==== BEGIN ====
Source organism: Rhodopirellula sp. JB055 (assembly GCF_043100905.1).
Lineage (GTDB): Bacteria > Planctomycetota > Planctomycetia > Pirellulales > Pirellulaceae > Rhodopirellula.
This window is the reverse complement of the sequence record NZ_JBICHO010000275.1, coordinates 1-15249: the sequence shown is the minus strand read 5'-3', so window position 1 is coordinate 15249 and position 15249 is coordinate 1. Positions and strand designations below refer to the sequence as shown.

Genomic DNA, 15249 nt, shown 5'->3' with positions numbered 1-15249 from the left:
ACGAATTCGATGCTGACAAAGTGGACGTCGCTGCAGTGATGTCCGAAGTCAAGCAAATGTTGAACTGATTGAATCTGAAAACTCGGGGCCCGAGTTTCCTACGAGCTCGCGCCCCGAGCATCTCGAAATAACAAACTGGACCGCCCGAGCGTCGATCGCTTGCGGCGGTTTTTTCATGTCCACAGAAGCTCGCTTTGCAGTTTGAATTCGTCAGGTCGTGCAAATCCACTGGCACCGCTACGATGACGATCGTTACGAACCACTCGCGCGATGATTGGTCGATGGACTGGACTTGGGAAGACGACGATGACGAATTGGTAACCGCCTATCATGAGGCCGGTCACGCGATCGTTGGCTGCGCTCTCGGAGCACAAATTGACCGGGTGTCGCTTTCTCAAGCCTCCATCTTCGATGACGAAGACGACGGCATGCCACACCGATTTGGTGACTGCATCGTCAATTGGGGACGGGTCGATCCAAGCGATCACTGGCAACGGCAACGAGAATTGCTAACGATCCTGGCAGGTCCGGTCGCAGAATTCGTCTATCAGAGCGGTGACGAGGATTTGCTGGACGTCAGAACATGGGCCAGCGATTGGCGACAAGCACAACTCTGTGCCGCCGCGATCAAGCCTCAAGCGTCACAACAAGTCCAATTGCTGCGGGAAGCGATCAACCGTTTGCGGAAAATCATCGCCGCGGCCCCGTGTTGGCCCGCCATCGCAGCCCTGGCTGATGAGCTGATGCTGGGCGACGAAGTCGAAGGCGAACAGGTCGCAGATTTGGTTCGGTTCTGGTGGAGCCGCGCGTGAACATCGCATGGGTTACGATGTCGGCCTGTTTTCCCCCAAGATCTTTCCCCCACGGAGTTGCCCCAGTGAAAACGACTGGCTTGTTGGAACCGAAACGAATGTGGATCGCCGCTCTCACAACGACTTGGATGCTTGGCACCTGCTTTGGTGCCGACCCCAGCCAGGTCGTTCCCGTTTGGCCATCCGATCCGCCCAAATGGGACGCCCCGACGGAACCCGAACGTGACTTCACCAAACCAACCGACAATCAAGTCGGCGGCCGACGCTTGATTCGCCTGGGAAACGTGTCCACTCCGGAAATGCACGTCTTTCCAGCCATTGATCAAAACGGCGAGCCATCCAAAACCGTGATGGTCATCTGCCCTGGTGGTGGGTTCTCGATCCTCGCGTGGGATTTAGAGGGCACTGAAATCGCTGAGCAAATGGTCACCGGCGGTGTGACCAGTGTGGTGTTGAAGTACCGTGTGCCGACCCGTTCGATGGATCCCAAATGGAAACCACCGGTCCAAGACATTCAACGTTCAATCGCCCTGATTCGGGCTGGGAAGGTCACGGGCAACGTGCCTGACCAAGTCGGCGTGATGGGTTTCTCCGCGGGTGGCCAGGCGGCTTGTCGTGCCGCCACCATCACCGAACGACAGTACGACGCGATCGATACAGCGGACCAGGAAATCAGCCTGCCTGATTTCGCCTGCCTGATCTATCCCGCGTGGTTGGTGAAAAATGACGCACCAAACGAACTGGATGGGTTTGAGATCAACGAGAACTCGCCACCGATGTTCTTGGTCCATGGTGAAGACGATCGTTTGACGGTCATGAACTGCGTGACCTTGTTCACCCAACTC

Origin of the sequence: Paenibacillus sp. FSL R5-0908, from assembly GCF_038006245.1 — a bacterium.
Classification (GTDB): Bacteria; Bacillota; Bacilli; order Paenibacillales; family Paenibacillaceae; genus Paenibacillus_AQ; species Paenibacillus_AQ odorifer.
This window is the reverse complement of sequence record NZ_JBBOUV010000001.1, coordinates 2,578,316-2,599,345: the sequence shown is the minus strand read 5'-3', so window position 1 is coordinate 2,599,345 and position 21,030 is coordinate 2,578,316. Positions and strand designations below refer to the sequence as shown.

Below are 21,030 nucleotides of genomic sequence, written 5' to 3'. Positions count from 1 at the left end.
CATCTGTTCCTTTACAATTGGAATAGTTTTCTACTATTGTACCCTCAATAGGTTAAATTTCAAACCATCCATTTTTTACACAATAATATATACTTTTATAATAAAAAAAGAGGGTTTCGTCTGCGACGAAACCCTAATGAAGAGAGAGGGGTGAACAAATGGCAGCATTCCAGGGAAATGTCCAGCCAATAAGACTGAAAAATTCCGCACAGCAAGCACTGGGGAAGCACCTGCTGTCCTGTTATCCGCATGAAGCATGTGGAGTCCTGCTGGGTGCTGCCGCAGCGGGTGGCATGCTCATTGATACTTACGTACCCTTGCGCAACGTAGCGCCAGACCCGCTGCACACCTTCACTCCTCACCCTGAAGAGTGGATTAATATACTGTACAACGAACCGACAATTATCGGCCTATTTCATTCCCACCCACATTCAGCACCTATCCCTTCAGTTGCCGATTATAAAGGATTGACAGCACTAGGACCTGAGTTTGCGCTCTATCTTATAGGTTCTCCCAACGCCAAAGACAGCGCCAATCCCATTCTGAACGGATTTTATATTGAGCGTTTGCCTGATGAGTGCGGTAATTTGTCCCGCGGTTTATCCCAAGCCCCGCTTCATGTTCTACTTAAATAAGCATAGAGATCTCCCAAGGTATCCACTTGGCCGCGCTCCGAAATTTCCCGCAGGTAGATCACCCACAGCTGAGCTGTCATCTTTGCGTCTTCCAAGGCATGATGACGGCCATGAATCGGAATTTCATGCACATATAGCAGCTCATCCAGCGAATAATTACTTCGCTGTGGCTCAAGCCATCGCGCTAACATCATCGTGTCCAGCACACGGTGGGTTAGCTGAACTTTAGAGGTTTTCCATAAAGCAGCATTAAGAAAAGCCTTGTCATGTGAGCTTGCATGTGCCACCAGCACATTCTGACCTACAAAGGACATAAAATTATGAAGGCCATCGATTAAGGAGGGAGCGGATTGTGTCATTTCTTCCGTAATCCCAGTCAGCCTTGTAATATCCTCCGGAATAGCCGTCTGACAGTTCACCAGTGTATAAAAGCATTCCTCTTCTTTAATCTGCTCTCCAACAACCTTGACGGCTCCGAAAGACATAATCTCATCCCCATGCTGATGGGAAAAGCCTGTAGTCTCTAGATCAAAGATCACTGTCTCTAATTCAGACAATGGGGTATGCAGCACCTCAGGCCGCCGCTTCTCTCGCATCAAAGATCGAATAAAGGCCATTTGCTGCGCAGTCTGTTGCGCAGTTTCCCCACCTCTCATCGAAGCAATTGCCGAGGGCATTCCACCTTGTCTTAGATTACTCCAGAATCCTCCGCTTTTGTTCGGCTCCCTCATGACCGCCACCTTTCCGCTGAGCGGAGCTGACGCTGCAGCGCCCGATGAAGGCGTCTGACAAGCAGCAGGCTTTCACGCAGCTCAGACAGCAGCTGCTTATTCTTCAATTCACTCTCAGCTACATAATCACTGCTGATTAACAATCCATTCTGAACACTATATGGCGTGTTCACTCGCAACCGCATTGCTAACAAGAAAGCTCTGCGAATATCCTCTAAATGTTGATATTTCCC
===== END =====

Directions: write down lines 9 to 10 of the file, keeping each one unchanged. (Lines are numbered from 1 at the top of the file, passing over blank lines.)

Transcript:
Below are 21,030 nucleotides of genomic sequence, written 5' to 3'. Positions count from 1 at the left end.
CATCTGTTCCTTTACAATTGGAATAGTTTTCTACTATTGTACCCTCAATAGGTTAAATTTCAAACCATCCATTTTTTACACAATAATATATACTTTTATAATAAAAAAAGAGGGTTTCGTCTGCGACGAAACCCTAATGAAGAGAGAGGGGTGAACAAATGGCAGCATTCCAGGGAAATGTCCAGCCAATAAGACTGAAAAATTCCGCACAGCAAGCACTGGGGAAGCACCTGCTGTCCTGTTATCCGCATGAAGCATGTGGAGTCCTGCTGGGTGCTGCCGCAGCGGGTGGCATGCTCATTGATACTTACGTACCCTTGCGCAACGTAGCGCCAGACCCGCTGCACACCTTCACTCCTCACCCTGAAGAGTGGATTAATATACTGTACAACGAACCGACAATTATCGGCCTATTTCATTCCCACCCACATTCAGCACCTATCCCTTCAGTTGCCGATTATAAAGGATTGACAGCACTAGGACCTGAGTTTGCGCTCTATCTTATAGGTTCTCCCAACGCCAAAGACAGCGCCAATCCCATTCTGAACGGATTTTATATTGAGCGTTTGCCTGATGAGTGCGGTAATTTGTCCCGCGGTTTATCCCAAGCCCCGCTTCATGTTCTACTTAAATAAGCATAGAGATCTCCCAAGGTATCCACTTGGCCGCGCTCCGAAATTTCCCGCAGGTAGATCACCCACAGCTGAGCTGTCATCTTTGCGTCTTCCAAGGCATGATGACGGCCATGAATCGGAATTTCATGCACATATAGCAGCTCATCCAGCGAATAATTACTTCGCTGTGGCTCAAGCCATCGCGCTAACATCATCGTGTCCAGCACACGGTGGGTTAGCTGAACTTTAGAGGTTTTCCATAAAGCAGCATTAAGAAAAGCCTTGTCATGTGAGCTTGCATGTGCCACCAGCACATTCTGACCTACAAAGGACATAAAATTATGAAGGCCATCGATTAAGGAGGGAGCGGATTGTGTCATTTCTTCCGTAATCCCAGTCAGCCTTGTAATATCCTCCGGAATAGCCGTCTGACAGTTCACCAGTGTATAAAAGCATTCCTCTTCTTTAATCTGCTCTCCAACAACCTTGACGGCTCCGAAAGACATAATCTCATCCCCATGCTGATGGGAAAAGCCTGTAGTCTCTAGATCAAAGATCACTGTCTCTAATTCAGACAATGGGGTATGCAGCACCTCAGGCCGCCGCTTCTCTCGCATCAAAGATCGAATAAAGGCCATTTGCTGCGCAGTCTGTTGCGCAGTTTCCCCACCTCTCATCGAAGCAATTGCCGAGGGCATTCCACCTTGTCTTAGATTACTCCAGAATCCTCCGCTTTTGTTCGGCTCCCTCATGACCGCCACCTTTCCGCTGAGCGGAGCTGACGCTGCAGCGCCCGATGAAGGCGTCTGACAAGCAGCAGGCTTTCACGCAGCTCAGACAGCAGCTGCTTATTCTTCAATTCACTCTCAGCTACATAATCACTGCTGATTAACAATCCATTCTGAACACTATATGGCGTGTTCACTCGCAACCGCATTGCTAACAAGAAAGCTCTGCGAATATCCTCTAAATGTTGATATTTCCC